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the soldiers from the Red Sea. The brigade of Greek mercenaries, whom Darius had in his service, and who alone were considered fit to stand the charge of the Macedonian phalanx, was drawn up on either side of the royal chariot. The right wing was composed of the Cœlosyrians, and Mesopotamians, the Medes, the Parthians, the Sacians, the Tapurians, Hyrcanians, Albanians, and Sacesinæ. In advance of the line on the left wing were placed the Scythian cavalry, with a thousand of the Bactrian horse, and a hundred scythe-armed chariots. The elephants and fifty scythe-armed chariots were ranged in front of the centre; and fifty more chariots, with the Armenian and Cappadocian cavalry, were drawn up in advance of the right wing.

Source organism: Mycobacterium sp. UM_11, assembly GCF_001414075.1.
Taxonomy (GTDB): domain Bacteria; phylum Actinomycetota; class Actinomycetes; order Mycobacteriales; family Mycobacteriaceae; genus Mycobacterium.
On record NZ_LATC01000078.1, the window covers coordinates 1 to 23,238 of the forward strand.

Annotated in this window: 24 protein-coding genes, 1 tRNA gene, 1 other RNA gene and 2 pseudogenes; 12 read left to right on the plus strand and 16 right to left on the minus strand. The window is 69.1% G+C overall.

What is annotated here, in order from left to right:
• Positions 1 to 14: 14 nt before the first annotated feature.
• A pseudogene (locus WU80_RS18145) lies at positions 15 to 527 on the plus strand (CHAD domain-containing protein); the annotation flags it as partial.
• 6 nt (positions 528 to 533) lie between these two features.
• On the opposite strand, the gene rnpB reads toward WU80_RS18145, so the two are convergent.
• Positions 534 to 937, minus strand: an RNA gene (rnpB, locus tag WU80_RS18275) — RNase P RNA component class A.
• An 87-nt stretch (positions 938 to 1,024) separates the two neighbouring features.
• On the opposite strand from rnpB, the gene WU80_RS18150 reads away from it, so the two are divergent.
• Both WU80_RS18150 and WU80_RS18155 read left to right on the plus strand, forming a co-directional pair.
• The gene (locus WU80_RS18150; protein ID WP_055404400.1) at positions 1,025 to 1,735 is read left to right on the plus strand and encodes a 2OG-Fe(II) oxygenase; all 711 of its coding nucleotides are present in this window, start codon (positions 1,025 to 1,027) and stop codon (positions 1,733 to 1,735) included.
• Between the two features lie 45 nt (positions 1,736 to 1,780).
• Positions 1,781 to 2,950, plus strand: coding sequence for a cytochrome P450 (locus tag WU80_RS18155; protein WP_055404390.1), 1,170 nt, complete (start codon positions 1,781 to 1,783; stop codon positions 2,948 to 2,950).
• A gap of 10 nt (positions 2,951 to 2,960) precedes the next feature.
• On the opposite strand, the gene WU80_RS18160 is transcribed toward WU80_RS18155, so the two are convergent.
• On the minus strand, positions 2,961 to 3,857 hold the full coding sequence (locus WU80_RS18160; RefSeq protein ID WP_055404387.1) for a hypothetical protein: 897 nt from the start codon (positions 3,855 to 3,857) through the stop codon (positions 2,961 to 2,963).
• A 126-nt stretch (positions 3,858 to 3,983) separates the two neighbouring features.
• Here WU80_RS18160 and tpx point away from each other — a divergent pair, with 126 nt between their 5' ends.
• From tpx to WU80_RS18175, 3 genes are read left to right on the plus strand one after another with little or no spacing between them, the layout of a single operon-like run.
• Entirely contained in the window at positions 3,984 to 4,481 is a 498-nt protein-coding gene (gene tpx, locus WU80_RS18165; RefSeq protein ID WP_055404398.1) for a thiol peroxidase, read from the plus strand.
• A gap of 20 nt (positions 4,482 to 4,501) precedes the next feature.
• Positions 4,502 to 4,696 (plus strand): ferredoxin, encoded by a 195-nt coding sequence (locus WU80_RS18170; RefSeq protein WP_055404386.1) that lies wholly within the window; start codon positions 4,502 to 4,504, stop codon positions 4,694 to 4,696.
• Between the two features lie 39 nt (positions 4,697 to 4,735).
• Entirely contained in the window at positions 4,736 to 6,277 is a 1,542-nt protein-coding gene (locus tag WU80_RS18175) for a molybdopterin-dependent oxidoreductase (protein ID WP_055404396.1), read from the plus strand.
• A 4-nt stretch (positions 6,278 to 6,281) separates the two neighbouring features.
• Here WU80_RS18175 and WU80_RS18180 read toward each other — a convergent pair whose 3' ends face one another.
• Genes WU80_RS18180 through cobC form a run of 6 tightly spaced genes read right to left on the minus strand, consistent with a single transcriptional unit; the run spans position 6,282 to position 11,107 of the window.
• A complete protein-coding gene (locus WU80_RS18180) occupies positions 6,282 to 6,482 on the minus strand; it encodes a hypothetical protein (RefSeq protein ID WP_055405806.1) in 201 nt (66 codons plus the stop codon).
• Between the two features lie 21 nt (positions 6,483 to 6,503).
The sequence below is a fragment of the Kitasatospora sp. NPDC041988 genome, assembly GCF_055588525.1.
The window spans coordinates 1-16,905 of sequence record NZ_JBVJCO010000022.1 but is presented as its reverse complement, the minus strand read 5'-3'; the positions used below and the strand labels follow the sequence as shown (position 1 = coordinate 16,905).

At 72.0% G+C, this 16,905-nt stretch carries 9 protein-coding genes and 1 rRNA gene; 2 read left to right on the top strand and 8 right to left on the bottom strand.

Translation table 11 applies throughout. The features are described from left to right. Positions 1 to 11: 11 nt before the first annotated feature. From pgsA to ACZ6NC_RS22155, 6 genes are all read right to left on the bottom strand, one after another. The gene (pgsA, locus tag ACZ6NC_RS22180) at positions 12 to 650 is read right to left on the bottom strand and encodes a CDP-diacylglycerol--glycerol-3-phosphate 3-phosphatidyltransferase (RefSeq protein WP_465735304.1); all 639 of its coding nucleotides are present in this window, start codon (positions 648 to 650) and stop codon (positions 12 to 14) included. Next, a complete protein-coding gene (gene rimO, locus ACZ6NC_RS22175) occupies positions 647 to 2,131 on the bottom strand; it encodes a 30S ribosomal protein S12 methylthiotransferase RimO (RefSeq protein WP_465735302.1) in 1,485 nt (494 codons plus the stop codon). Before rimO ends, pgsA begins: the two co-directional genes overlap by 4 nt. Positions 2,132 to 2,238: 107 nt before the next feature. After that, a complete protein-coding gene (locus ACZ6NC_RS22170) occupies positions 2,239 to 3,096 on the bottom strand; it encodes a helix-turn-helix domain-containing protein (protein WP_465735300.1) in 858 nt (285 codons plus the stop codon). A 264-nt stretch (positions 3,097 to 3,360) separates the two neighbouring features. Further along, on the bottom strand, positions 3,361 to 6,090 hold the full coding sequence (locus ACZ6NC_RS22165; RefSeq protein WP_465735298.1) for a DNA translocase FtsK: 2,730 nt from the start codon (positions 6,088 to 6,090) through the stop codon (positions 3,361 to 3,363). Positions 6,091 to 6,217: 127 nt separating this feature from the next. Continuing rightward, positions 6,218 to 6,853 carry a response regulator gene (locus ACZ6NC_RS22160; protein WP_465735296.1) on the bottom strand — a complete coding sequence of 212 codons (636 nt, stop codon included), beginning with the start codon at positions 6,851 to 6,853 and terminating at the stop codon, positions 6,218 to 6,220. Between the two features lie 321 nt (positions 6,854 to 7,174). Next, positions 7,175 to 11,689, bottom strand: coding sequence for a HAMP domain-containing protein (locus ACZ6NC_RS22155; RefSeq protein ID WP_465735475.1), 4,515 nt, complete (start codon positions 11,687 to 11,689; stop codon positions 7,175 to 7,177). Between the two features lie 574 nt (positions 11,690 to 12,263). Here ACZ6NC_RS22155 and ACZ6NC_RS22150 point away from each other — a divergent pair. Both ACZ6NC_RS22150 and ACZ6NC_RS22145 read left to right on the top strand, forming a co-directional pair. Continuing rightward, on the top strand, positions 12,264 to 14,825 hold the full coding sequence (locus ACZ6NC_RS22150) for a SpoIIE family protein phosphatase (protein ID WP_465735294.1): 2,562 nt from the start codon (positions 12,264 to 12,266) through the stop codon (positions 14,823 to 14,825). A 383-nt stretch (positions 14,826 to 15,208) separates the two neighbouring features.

Thus arrayed, the great host of King Darius passed the night, that to many thousands of them was the last of their existence. The morning of the first of October,[1] two thousand one hundred and eighty-two years ago, dawned slowly to their wearied watching, and they could hear the note of the Macedonian trumpet sounding to arms, and could see King Alexander's forces descend from

  1. See Clinton's "Fasti Hellenici." The battle was fought eleven days after an eclipse of the moon, which gives the means of fixing the precise date.